Suggestions for smaller cities in Italy, France or Switzerland in January
Replies: 11 - Last Post: Nov 8, 2012 3:52 PM Last Post By: jimcantwellmolt...
Nov 4, 2012 3:39 AM
In between those two bookend cities, we'd like to explore a smaller area with a less cosmopolitan feel. Rome and Paris will more than fill our appetite for museums and historical sites, so we'd like to visit somewhere with charms other than those (food, markets, scenery, outdoor activities). We're torn between going further south into Italy after our visit in Rome (to enjoy some warmer weather) or starting our journey north towards Paris and visiting somewhere in the Alps. The one potential complication with hitting the mountains is that we'd have to haul around extra winter gear for the weather there, but it wouldn't be a big issue.
We would love any and all suggestions or advice. It's been a bit difficult to research because so many of the guidebooks refer to summer activities, and winter stuff is either a footnote on skiing, not mentioned at all, or is only discussed in reference to huge cities (which we're trying to avoid for the middle portion of our trip).
We'll be sleeping in hostels and are open to traveling either by train or by plane via one of the low-cost carriers.
Thanks in advance for your advice! It really will help us narrow things down.
Nov 4, 2012 5:10 AM
1You been to Paris before?
Most people would consider 2 days there far too little......
Nov 4, 2012 5:13 AM
2Anyway...on the broader question,I would stop somewhere between the 2 cities.
You haven't really got enough time to go south of Rome,esp. if you are travelling overland.
One good bet might be Tuscany.Lots of nice smaller places there and things to see and do...and its on the way and easy to get to and from.
Nov 4, 2012 7:05 AM
3If you really want to visit Rome and Paris, you may stay in Rome from Jan 4th until 8th and in Paris from Jan 11th until 15th, that means 4 full days in each. There remain just 2 days in between. If you don't take planes or night trains, you need a whole day for the train ride.
You may spend the remaining day anywhere, Tuscany or Umbria, as suggested by Luca, would be a good idea. Check Assisi and Perugia, Orvieto and Chiusi, Siena, Lucca .....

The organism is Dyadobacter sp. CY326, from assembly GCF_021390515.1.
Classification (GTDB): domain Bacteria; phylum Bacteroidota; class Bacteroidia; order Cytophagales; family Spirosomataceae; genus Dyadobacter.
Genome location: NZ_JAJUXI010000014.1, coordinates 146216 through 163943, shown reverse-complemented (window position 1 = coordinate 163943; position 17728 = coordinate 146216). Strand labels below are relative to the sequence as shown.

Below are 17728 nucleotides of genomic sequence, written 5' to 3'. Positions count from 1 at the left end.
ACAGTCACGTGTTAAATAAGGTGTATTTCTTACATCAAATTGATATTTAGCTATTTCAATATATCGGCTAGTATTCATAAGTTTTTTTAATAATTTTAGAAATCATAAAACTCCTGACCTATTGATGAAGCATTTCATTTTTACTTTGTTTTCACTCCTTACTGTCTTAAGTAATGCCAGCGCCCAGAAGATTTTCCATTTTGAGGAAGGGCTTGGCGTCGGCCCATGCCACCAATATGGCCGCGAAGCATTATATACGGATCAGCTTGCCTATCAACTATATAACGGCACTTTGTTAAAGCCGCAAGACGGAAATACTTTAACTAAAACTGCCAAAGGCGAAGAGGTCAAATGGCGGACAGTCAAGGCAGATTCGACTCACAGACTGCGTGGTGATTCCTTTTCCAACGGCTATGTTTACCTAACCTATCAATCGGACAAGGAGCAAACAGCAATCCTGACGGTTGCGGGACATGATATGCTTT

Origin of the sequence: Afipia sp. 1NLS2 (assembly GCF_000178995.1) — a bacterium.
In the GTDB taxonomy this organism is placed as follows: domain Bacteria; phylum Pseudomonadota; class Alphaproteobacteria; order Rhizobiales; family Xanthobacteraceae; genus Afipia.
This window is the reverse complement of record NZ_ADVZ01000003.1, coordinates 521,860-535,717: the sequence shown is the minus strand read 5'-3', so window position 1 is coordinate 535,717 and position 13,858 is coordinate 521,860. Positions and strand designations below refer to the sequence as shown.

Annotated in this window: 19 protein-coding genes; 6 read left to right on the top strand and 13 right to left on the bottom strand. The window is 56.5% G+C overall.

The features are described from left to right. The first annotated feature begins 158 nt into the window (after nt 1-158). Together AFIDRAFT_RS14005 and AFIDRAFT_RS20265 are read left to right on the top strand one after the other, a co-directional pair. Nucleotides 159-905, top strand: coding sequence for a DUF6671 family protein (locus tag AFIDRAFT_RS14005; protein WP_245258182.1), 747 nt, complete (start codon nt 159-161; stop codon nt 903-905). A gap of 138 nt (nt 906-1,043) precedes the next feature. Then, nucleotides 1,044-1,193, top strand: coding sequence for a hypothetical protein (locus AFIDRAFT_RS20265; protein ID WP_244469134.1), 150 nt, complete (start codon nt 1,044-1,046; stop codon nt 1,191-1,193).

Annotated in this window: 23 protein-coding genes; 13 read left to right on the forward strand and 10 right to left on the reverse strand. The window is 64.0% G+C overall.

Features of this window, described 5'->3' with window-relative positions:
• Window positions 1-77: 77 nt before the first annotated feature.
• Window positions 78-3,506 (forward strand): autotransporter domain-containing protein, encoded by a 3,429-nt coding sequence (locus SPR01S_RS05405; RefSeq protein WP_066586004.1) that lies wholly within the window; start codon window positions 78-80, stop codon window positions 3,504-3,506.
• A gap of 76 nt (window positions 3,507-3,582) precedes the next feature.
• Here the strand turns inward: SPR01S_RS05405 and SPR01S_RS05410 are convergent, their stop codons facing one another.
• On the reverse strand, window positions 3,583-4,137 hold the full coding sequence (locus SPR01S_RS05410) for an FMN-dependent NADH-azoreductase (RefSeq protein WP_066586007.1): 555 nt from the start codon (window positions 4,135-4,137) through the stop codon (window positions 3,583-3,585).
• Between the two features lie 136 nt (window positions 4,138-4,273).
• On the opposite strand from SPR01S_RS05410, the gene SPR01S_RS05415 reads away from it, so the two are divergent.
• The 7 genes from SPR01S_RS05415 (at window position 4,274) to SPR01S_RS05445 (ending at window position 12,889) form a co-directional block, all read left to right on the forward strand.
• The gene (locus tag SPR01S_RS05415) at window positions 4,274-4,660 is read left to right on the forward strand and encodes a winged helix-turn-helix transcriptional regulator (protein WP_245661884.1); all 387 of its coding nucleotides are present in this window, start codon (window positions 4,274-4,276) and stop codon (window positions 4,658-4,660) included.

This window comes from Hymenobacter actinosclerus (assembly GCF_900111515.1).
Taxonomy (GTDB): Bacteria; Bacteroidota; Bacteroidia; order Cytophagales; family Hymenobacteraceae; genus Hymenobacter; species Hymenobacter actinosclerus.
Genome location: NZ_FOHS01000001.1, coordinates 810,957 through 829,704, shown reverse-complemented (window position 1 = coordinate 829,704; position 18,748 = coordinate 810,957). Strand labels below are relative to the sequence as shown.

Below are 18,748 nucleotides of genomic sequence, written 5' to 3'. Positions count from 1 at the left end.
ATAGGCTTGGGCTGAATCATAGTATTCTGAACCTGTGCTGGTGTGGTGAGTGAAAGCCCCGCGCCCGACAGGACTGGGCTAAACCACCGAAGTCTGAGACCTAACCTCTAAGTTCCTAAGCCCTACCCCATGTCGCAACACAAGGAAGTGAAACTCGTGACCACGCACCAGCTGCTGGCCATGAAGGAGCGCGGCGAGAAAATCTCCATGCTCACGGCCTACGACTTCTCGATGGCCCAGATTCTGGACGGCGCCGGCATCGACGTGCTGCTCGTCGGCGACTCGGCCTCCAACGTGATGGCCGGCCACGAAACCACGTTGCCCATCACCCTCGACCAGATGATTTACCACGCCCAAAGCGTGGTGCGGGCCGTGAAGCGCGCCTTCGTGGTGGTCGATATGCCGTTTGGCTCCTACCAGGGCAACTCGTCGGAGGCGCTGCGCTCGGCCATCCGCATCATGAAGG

Nov 4, 2012 8:56 AM
Nov 4, 2012 9:40 AM
Nov 4, 2012 3:38 PM
6Lucapal and Neckervd, have either of you spent time in Tuscany or Umbria in the winter specifically? I'm curious to know how the experience may differ, since all the information I have on visiting those regions is based on high and shoulder season travel.
And as for Paris, we're comfortable with two full days there. I've been before and, with respect for it's beauty, it's still very cosmopolitan. We're more interested in seeing some countryside after Rome.
Nov 4, 2012 4:37 PM
Nov 5, 2012 1:19 AM
8Yes, I was there in winter too. The many small medieval cities in Tuscany and Umbria are just the same all the year round. So are churches, museums and other sights. But there are less tourists and the weather can (but must not) be rainy and windy. So, for visits in towns, contact with native people (if you speak some Italian), winter is fine. Everybody has time for some chiacchiere. For outside activities, summer would be better.
Nov 5, 2012 2:14 AM
Nov 5, 2012 3:16 AM
10I've been there several times in December and January.
Certainly it is colder,maybe some rain as well......even snow at higher altitudes.
But for walking around small towns and villages it is great..few tourists,all of the sights are less crowded and there are lots of nice little bars and restaurants to warm up in....
Nov 8, 2012 3:52 PM
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